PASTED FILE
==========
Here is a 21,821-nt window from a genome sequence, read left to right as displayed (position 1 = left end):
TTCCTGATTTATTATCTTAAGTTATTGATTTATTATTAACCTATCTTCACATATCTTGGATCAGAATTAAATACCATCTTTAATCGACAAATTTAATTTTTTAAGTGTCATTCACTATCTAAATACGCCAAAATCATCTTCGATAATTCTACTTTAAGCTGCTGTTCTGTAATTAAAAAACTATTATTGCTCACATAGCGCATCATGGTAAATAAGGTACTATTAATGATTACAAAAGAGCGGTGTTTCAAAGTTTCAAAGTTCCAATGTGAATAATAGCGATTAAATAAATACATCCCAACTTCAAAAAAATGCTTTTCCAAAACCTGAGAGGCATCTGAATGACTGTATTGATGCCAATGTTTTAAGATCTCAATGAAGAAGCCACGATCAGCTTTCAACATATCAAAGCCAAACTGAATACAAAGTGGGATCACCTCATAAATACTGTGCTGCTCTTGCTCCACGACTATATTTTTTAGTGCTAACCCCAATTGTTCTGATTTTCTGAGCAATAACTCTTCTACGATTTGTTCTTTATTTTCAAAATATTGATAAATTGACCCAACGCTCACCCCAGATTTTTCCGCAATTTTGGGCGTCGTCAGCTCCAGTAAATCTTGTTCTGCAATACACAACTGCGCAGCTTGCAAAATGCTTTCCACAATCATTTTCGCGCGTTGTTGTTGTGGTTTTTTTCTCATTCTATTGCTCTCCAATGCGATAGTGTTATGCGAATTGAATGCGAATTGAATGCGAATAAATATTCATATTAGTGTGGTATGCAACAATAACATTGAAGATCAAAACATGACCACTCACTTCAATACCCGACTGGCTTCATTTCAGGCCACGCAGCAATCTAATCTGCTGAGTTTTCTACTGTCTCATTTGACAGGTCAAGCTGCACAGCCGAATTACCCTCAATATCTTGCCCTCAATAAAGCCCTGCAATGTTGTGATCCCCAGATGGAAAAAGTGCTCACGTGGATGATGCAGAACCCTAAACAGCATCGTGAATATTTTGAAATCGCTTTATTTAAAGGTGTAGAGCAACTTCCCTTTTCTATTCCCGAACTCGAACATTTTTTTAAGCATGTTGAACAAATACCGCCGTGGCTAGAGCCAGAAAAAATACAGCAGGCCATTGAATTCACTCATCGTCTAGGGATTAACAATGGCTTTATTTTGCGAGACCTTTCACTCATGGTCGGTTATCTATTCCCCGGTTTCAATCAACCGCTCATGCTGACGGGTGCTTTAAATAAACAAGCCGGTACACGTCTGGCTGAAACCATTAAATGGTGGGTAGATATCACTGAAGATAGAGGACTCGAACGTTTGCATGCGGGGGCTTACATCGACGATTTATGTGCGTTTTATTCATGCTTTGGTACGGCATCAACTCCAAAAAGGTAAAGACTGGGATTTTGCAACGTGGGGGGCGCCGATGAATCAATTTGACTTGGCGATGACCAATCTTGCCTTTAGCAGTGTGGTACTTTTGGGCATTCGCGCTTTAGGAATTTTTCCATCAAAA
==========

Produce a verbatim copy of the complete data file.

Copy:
Here is a 21,821-nt window from a genome sequence, read left to right as displayed (position 1 = left end):
TTCCTGATTTATTATCTTAAGTTATTGATTTATTATTAACCTATCTTCACATATCTTGGATCAGAATTAAATACCATCTTTAATCGACAAATTTAATTTTTTAAGTGTCATTCACTATCTAAATACGCCAAAATCATCTTCGATAATTCTACTTTAAGCTGCTGTTCTGTAATTAAAAAACTATTATTGCTCACATAGCGCATCATGGTAAATAAGGTACTATTAATGATTACAAAAGAGCGGTGTTTCAAAGTTTCAAAGTTCCAATGTGAATAATAGCGATTAAATAAATACATCCCAACTTCAAAAAAATGCTTTTCCAAAACCTGAGAGGCATCTGAATGACTGTATTGATGCCAATGTTTTAAGATCTCAATGAAGAAGCCACGATCAGCTTTCAACATATCAAAGCCAAACTGAATACAAAGTGGGATCACCTCATAAATACTGTGCTGCTCTTGCTCCACGACTATATTTTTTAGTGCTAACCCCAATTGTTCTGATTTTCTGAGCAATAACTCTTCTACGATTTGTTCTTTATTTTCAAAATATTGATAAATTGACCCAACGCTCACCCCAGATTTTTCCGCAATTTTGGGCGTCGTCAGCTCCAGTAAATCTTGTTCTGCAATACACAACTGCGCAGCTTGCAAAATGCTTTCCACAATCATTTTCGCGCGTTGTTGTTGTGGTTTTTTTCTCATTCTATTGCTCTCCAATGCGATAGTGTTATGCGAATTGAATGCGAATTGAATGCGAATAAATATTCATATTAGTGTGGTATGCAACAATAACATTGAAGATCAAAACATGACCACTCACTTCAATACCCGACTGGCTTCATTTCAGGCCACGCAGCAATCTAATCTGCTGAGTTTTCTACTGTCTCATTTGACAGGTCAAGCTGCACAGCCGAATTACCCTCAATATCTTGCCCTCAATAAAGCCCTGCAATGTTGTGATCCCCAGATGGAAAAAGTGCTCACGTGGATGATGCAGAACCCTAAACAGCATCGTGAATATTTTGAAATCGCTTTATTTAAAGGTGTAGAGCAACTTCCCTTTTCTATTCCCGAACTCGAACATTTTTTTAAGCATGTTGAACAAATACCGCCGTGGCTAGAGCCAGAAAAAATACAGCAGGCCATTGAATTCACTCATCGTCTAGGGATTAACAATGGCTTTATTTTGCGAGACCTTTCACTCATGGTCGGTTATCTATTCCCCGGTTTCAATCAACCGCTCATGCTGACGGGTGCTTTAAATAAACAAGCCGGTACACGTCTGGCTGAAACCATTAAATGGTGGGTAGATATCACTGAAGATAGAGGACTCGAACGTTTGCATGCGGGGGCTTACATCGACGATTTATGTGCGTTTTATTCATGCTTTGGTACGGCATCAACTCCAAAAAGGTAAAGACTGGGATTTTGCAACGTGGGGGGCGCCGATGAATCAATTTGACTTGGCGATGACCAATCTTGCCTTTAGCAGTGTGGTACTTTTGGGCATTCGCGCTTTAGGAATTTTTCCATCAAAA